Why Jews Should Support Texas Bishops in Their Battle against Invasive Subpoenas

June 28 2018

As part of an ongoing fight over abortion law, a federal judge ordered the Texas Catholic Conference of Bishops (TCCB)—which is not a party to the case at hand—to turn over thousands of pages of documents, including records of internal deliberations. TCCB is now fighting for the right to keep these records private. To Howard Slugh and Greg Dolin, not only is the court’s demand unreasonable, but it would set a precedent that should be particularly worrisome to Jews:

Demanding that rabbis produce records of their internal religious deliberations substantially burdens their religious exercise by forcing them to censor their discussions. Frank rabbinic discussions enable Jews to apply their faith [to] new situations and challenges [as they] arise. Courts should therefore only grant litigants access to such discussions if they demonstrate a compelling need for the requested information. No such need has been demonstrated in the TCCB case.

Internal religious communications often involve discussions of sensitive matters relating to marriage and divorce, end-of-life decisions, child rearing, financial matters, and interaction with the secular government. If rabbis knew that their internal religious deliberations were ordinarily discoverable, they would not be able to have the wide-ranging talmudic-style discussions that understanding Jewish law requires. The risk of an adversary twisting such discussions, or even simply removing them from their proper context, is simply too great. . . .

[Furthermore], people intent on demonizing Judaism can generate anti-Semitism by taking discussions of historic examples out of context. . . . They could, [for instance], use the discussion of historic sources to make it seem as if modern rabbis are advocating lying to the police and committing tax fraud. Courts should not make life any easier for people with such malign intent. . . . History is replete with examples of Jewish suffering resulting from the disclosure of sensitive information. . . .

None of this is to say that courts can never order the production of internal religious deliberations. But the party seeking such materials should bear the burden of demonstrating a compelling need to have access to the documents, and that there is no other possible source of equivalent information. . . . This standard was not applied in the TCCB case.

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More about: American law, Catholic Church, Freedom of Religion, Jewish-Catholic relations, Politics & Current Affairs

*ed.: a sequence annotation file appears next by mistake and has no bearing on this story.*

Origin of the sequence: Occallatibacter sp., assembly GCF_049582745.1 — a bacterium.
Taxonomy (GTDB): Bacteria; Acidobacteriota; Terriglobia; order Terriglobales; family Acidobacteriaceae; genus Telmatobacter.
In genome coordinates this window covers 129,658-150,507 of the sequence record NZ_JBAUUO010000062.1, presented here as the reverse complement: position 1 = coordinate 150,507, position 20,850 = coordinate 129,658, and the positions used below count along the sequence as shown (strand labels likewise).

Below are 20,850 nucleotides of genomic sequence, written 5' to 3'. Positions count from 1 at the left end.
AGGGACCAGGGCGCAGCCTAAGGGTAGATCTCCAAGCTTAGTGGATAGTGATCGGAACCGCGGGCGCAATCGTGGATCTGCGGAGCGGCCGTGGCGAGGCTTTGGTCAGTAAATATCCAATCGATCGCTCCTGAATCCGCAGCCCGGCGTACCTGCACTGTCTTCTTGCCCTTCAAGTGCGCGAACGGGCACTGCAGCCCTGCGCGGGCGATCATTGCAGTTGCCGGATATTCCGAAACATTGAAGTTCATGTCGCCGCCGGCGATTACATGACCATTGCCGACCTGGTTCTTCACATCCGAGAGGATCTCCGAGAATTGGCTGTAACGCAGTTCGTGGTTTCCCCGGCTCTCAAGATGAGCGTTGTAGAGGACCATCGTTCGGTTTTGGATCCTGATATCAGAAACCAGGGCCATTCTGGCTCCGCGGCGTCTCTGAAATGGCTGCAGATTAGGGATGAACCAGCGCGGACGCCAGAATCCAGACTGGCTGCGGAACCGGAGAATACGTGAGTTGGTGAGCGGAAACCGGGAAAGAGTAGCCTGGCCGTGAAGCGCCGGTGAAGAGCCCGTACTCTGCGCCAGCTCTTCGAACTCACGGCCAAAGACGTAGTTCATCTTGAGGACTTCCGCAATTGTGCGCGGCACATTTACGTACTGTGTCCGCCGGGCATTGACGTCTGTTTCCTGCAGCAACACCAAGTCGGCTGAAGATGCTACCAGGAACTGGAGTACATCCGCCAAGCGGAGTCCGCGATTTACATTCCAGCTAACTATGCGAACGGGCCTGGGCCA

Who Changed the Term “Nakba” into a Symbol of Arab Victimization?

April 19 2019

In contemporary Palestinian discourse, not to mention that of the Palestinians’ Western supporters, the creation of the state of Israel is known as the Nakba, or catastrophe—sometimes explicitly compared with the Holocaust. The very term has come to form a central element in a narrative of passive Palestinian suffering at Jewish hands. But when the Syrian historian Constantin Zureiq first used the term with regard to the events of 1948, he meant something quite different, and those responsible for changing its meaning were none other than Israelis. Raphael Bouchnik-Chen explains:

In his 1948 pamphlet The Meaning of the Disaster (Ma’na al-Nakba), Zureiq attributed the Palestinian/Arab flight to the stillborn pan-Arab assault on the nascent Jewish state rather than to a premeditated Zionist design to disinherit the Palestinian Arabs. “We [Arabs] must admit our mistakes,” [he wrote], “and recognize the extent of our responsibility for the disaster that is our lot.” . . . In a later book, The Meaning of the Catastrophe Anew, published after the June 1967 war, he defined that latest defeat as a “Nakba,” . . . since—just as in 1948—it was a self-inflicted disaster emanating from the Arab world’s failure to confront Zionism. . . .

It was only in the late 1980s that it began to be widely perceived as an Israeli-inflicted injustice. Ironically, it was a group of politically engaged, self-styled Israeli “new historians” who provided the Palestinian national movement with perhaps its best propaganda tool by turning the saga of Israel’s birth upside down, with aggressors turned into hapless victims, and vice-versa, on the basis of massive misrepresentation of archival evidence.

While earlier generations of Palestinian academics and intellectuals had refrained from exploring the origins of the 1948 defeat, the PLO chairman Yasir Arafat, who was brought to Gaza and the West Bank as part of the 1993 Oslo Accords and was allowed to establish his Palestinian Authority (PA) in parts of those territories, grasped the immense potential of reincarnating the Nakba as a symbol of Palestinian victimhood rather than a self-inflicted disaster. In 1998, he proclaimed May 15 a national day of remembrance of the Nakba. In subsequent years, “Nakba Day” has become an integral component of the Palestinian national narrative and the foremost event commemorating their 1948 “catastrophe.”

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More about: Arab World, Israeli-Palestinian Conflict, New historians, Yasir Arafat